EXPANDED CINEMA. Journalist Gene Youngblood published Expanded Cinema in 1970, heralding the extensive possibilities offered by experimental cinema thanks to the new technologies. According to the author, cinema could be made using three media: traditional celluloid, video and computer. This was not about creating new contents, but new contexts for viewing it.
Where as industrial capitalism produced goods with exchange value, and post- Fordist capitalism veered towards the production of subjectivity, today the capital gains are concentrated in the self-production of identity. The logic of the subject of self-exploitation has been imposed, occupied full time in itself. The rhetoric of entrepreneurship and ideological advertising is unequivocal about this: “Do it Yourself. I Am What I Am.” This new productive slogan – Do it Yourself – causes widespread nervous hyperactivity. We find ourselves constantly obliged to make countless small decisions in all areas (work, emotional, social) which supposedly give us an identity and confer visibility on us, but which have already become the new workforce: they do not enclose anything and guarantee the profit generated by the constant action of dis-quiet. The subject has become mixed up with the incessant movement of its own alienation.
Bárbara Sánchez Barroso
In a photograph of The Who, Pete Townshend appears with an adolescent look posing in a safari-coloured shirt that harks back to the military (both the shoulder flaps and the colour) and is full of logos and medals. In another photograph taken sometime later, though now in black and white, Keith Moon, the drummer of The Who, poses among Lambretta scooters wearing a turtleneck jersey on which appear in writing the letters POW. POW are the initials used to designate and identify prisoners of war. The strategy of The Who was the underlying strategy that was used years later by London’s first punks with a mixture of logos, medals or signs that would range from the A within a circle representing anarchism to the swastika. Thus the aim was to dismantle all the signs by taking them out of context, used very skilfully by the highly situationist techniques of detournement and very Dada.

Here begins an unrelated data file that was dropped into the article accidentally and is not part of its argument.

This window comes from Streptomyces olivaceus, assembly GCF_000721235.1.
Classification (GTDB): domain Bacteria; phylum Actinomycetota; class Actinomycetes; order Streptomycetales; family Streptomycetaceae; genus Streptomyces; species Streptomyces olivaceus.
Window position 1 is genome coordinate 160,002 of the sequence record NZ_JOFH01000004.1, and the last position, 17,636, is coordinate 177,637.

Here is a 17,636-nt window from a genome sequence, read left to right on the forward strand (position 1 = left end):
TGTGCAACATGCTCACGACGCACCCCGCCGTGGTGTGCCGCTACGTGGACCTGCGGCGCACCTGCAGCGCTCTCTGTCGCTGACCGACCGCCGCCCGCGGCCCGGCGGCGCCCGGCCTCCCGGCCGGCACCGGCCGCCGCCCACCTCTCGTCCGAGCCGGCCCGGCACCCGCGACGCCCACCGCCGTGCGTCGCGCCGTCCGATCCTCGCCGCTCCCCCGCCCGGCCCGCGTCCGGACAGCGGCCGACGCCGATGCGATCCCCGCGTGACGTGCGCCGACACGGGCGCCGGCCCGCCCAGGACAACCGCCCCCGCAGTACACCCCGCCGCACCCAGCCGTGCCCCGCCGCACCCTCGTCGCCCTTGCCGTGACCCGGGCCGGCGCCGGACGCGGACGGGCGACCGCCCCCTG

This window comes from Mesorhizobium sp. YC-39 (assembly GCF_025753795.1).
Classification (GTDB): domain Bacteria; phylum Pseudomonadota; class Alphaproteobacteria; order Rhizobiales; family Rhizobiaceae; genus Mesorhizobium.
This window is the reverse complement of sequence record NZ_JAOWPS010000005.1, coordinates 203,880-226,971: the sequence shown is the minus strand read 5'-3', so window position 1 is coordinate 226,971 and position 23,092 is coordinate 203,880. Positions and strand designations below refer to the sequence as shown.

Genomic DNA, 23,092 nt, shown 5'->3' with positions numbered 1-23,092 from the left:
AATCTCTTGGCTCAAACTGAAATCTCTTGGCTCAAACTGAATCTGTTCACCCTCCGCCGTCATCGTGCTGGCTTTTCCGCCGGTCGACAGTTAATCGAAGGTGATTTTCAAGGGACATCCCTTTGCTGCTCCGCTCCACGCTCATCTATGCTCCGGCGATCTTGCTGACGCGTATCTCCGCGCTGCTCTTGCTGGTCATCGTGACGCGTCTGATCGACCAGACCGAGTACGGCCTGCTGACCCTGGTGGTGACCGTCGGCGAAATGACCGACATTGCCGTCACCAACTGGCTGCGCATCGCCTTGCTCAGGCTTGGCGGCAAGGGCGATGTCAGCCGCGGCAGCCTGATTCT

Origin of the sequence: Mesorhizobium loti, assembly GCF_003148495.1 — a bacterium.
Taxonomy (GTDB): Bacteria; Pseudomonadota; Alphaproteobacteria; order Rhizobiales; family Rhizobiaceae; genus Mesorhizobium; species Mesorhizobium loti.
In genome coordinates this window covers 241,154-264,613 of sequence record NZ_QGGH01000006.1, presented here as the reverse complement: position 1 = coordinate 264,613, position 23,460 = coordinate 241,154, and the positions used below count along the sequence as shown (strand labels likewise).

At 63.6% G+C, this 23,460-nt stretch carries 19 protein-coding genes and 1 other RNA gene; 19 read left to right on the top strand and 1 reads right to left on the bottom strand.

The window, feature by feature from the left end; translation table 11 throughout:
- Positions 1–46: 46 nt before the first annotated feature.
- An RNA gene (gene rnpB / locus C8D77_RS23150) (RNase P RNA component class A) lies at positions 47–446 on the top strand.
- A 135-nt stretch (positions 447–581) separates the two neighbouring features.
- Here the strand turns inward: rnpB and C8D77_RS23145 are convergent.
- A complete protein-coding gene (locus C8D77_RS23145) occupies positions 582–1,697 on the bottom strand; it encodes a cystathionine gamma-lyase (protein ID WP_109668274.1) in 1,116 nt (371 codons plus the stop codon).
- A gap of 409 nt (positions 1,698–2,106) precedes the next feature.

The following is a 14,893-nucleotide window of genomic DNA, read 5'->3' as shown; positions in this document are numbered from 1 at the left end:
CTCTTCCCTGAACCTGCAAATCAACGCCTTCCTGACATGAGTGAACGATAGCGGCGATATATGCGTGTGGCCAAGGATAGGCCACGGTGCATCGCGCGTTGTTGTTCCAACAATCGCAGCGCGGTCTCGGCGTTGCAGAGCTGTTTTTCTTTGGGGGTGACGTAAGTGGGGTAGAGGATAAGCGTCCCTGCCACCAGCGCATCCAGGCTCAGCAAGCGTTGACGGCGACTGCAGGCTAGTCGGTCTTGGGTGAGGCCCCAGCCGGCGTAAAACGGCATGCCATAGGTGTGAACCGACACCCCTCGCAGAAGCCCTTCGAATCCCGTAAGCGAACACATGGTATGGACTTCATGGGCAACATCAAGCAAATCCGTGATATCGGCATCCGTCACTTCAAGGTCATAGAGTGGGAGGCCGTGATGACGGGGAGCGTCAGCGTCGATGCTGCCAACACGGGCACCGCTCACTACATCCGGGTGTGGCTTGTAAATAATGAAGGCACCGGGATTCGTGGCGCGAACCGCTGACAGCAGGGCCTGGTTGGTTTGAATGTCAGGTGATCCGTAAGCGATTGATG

“Aesthetic emotion”, which is repeated like a mantra in the social organization of Art, has become a way of vetoing common values. This concept, which was originally described by the composer Arnold Schoenberg in his book “Writings on Musical Experience” (1978) and who, three decades ago, realized what it was all about by appreciating works beyond “what is contingent, tangible and relative”, is today the alibi for a cultural hierarchy based on interests and arbitrariness which arise precisely when the species of critic and commitment in the West seemed to begin to run out of fuel, becoming extracted from antagonism by integrating into the social and liberal field of ideology, or by becoming pure evasion thanks to the hard drug offered at the story’s end, withdrawing to the spaces already designated as being institutional: in other words, conveyor belts of the “decorative emotion” of the rich and powerful that justifies itself without requiring any integrity. Networks of interests that so often…
QUEER (theory). Starting from the premise that sexuality is not a simple natural fact but a social construction, this field of studies, the heir of feminism, has developed into a field of research and activism on the culture of gays, lesbians, bisexuals, transsexuals and intersexuals. The ‘queer’ theory as seen from various specialised fields -history, critique, literature, sociology, philosophy, art…